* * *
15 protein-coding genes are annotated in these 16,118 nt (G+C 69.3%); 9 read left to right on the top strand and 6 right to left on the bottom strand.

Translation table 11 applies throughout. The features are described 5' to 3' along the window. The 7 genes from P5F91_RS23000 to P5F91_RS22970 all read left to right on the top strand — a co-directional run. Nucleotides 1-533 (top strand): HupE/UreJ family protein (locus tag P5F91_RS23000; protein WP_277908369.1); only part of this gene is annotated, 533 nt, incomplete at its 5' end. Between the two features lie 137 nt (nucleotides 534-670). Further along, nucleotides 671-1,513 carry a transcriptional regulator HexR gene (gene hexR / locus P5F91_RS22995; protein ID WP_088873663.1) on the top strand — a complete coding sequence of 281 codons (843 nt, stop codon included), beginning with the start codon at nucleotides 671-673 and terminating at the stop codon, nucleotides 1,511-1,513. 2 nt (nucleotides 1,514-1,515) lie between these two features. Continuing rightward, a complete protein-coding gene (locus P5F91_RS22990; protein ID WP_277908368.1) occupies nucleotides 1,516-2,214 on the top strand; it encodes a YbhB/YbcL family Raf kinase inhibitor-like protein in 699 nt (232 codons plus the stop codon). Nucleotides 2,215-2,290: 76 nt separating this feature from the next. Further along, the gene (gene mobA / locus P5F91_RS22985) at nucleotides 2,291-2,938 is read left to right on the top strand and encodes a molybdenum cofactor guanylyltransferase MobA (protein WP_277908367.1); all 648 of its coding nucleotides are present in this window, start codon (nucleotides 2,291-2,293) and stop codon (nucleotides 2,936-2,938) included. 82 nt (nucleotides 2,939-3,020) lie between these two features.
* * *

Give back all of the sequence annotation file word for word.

15 protein-coding genes are annotated in these 16,118 nt (G+C 69.3%); 9 read left to right on the top strand and 6 right to left on the bottom strand.

Translation table 11 applies throughout. The features are described 5' to 3' along the window. The 7 genes from P5F91_RS23000 to P5F91_RS22970 all read left to right on the top strand — a co-directional run. Nucleotides 1-533 (top strand): HupE/UreJ family protein (locus tag P5F91_RS23000; protein WP_277908369.1); only part of this gene is annotated, 533 nt, incomplete at its 5' end. Between the two features lie 137 nt (nucleotides 534-670). Further along, nucleotides 671-1,513 carry a transcriptional regulator HexR gene (gene hexR / locus P5F91_RS22995; protein ID WP_088873663.1) on the top strand — a complete coding sequence of 281 codons (843 nt, stop codon included), beginning with the start codon at nucleotides 671-673 and terminating at the stop codon, nucleotides 1,511-1,513. 2 nt (nucleotides 1,514-1,515) lie between these two features. Continuing rightward, a complete protein-coding gene (locus P5F91_RS22990; protein ID WP_277908368.1) occupies nucleotides 1,516-2,214 on the top strand; it encodes a YbhB/YbcL family Raf kinase inhibitor-like protein in 699 nt (232 codons plus the stop codon). Nucleotides 2,215-2,290: 76 nt separating this feature from the next. Further along, the gene (gene mobA / locus P5F91_RS22985) at nucleotides 2,291-2,938 is read left to right on the top strand and encodes a molybdenum cofactor guanylyltransferase MobA (protein WP_277908367.1); all 648 of its coding nucleotides are present in this window, start codon (nucleotides 2,291-2,293) and stop codon (nucleotides 2,936-2,938) included. 82 nt (nucleotides 2,939-3,020) lie between these two features.